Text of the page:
Civil War Petitions

Conflict, Welfare and Memory during and after the English Civil Wars, 1642 - 1710

The English Civil Wars were a time of terrible conflict. In England and Wales alone, a greater proportion of the population died in the Civil Wars than in the First World War. For those who survived, thousands suffered from terrible injuries whilst wives, children and other family members faced daily struggles as a result of bereavement.

During and after the Civil Wars, wounded soldiers, war widows and other military family members submitted petitions to the state for financial relief.

Civil War Petitions is a fully-searchable digital edition of over 4,000 petitions for relief from maimed soldiers and war widows. It includes the accompanying certificates from military commanders, medical practitioners and local communities in support of their cases. There are additional details of tens of thousands of names of those who received military welfare for injuries and bereavement sustained during the Civil Wars in all English and Welsh counties.

The material is organised by county with ten counties currently online. Four more will be added every quarter until completion in June 2021.

For updates and to follow our progress, check out our Twitter and Facebook pages, or email us at civilwarpetitions@leicester.ac.uk for all enquiries.

Civil War Petitions is Recruiting!

AHRC-funded collaborative PhD studentship: ‘Narratives of Loss during the Civil Wars in England, Wales and Ireland Compared, 1641-1652’

This AHRC-funded collaborative PhD studentship will begin in September 2019, based at the University of Leicester and the National Civil War Centre, and supervised by Professor Andrew Hopper, Dr David Appleby and Mr Glyn Hughes. The deadline for applications is 14 January 2019. For more details, please see:

Midlands 4 Cities Collaborative Doctoral Award https://www2.le.ac.uk/research-degrees/funding/ahrc

Studentship Details https://www.midlands4cities.ac.uk/documents/cda/2019-start/uol-national-civil-war-centre-ncwc-newark-museum.pdf

Find out more

The War Hero, the Eccentric and the Turncoat: the Men Behind Three Signatures

Several of the signatories to the documents in our Civil War Petitions database will be familiar names to anyone interested…

War Widows Past and Present: The Civil War Petitions and War Widows' Stories Projects

As we approach Remembrance Day, our blog considers the plight of all war widows, both past and present. How do…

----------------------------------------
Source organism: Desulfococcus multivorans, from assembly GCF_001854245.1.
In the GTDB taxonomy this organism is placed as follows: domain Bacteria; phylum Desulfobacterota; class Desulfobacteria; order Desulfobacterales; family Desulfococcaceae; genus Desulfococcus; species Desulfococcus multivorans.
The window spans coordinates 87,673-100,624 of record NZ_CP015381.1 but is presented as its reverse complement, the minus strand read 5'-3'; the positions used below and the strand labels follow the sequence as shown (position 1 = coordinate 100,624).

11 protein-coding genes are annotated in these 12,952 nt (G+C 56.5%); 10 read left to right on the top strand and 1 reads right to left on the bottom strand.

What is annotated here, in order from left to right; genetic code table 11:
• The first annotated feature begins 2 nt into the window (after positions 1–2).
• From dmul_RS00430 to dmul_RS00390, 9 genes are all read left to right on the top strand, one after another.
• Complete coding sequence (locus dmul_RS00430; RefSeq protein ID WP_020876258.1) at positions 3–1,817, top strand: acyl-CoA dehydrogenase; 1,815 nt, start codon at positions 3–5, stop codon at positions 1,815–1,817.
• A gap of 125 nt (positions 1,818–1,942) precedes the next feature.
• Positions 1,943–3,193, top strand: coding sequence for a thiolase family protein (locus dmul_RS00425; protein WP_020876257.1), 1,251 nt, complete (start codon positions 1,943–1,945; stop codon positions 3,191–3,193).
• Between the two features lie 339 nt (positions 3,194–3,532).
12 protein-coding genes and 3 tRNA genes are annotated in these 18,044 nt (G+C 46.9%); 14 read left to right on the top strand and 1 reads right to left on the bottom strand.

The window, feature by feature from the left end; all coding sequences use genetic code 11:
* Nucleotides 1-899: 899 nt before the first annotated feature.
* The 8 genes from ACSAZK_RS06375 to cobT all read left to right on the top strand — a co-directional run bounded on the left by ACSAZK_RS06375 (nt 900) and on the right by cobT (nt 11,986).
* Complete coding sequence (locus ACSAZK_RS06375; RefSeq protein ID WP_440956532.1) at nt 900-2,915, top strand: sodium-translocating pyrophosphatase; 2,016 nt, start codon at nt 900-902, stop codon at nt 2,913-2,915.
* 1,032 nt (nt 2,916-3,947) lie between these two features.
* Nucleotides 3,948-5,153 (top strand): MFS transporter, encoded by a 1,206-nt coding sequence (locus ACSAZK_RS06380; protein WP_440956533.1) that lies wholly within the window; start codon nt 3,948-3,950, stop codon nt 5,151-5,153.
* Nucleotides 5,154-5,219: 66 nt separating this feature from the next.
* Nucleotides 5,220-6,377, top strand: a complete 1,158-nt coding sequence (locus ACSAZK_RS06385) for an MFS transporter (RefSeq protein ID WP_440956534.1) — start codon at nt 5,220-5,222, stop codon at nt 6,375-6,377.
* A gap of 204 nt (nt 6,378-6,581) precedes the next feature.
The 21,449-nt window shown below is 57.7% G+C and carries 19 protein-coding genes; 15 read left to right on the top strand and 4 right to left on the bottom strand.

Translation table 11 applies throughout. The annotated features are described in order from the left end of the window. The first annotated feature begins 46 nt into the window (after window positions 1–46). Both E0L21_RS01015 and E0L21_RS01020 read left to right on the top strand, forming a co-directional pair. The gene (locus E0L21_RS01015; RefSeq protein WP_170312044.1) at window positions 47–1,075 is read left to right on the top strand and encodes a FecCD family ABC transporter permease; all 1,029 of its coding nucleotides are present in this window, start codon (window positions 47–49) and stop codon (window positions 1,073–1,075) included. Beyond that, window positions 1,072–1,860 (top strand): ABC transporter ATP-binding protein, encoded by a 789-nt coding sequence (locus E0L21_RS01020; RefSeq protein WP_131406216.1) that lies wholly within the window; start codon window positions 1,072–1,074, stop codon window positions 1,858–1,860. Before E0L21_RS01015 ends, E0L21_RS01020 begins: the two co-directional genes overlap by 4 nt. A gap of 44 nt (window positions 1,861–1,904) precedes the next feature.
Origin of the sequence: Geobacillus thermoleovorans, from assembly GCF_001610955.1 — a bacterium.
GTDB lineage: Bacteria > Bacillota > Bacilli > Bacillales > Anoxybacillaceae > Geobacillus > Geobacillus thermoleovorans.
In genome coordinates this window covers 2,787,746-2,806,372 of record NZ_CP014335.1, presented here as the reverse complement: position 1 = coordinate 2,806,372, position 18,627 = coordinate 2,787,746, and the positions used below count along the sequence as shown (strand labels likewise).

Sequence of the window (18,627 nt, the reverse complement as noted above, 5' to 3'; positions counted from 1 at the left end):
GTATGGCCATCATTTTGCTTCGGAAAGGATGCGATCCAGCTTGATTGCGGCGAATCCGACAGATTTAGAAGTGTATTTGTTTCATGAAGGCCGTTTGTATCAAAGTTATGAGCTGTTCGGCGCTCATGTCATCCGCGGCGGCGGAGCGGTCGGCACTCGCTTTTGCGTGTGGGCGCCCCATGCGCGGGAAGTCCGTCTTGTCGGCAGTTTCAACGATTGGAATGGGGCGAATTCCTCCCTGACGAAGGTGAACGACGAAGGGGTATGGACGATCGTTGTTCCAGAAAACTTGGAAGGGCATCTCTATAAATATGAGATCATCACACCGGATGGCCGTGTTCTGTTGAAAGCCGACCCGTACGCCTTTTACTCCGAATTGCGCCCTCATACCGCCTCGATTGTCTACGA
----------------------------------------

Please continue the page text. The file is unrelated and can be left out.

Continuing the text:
Charity in the City: Funding the Relief of Maimed Soldiers in Post-Restoration Bristol

Bristol was one of the largest cities in seventeenth-century England and was hotly contested over during the Civil Wars. Unfortunately,…

A Female Combatant: Jane Merricke of Hereford

In the materials at the heart of the ‘War, Conflict and Memory’ project, women appear almost exclusively as widows petitioning…

Sir Thomas Fairfax, the Leeds widow and the soldier of Otley

The cases of claimants to pensions and military welfare were often strengthened by certificates of their service signed by their…

Meet a Magistrate: Richard Hutton of Goldsborough Hall in context

In our first ever blog, we were introduced to a petitioner, one of the more colourful characters amongst our Civil…

How to Win Friends and Influence People: Negotiating Tactics of Civil War Petitioners

In a previous blog, David Appleby demonstrated the determination that was required by some petitioners to successfully secure a pension.…

The Scottish Connection

Over the duration of our project we aim to identify, digitise and transcribe literally thousands of petitions and other documents…

Archival Material now on Civil War Petitions!

So Civil War Petitions is now fully up and running! With images and transcriptions of original documents, exhaustive calendars of…

Dead and buried? The fate of the Civil War battle-dead

In a previous blog, Andrew Hopper revealed the military and political uses of wounded survivors and prisoners of war from…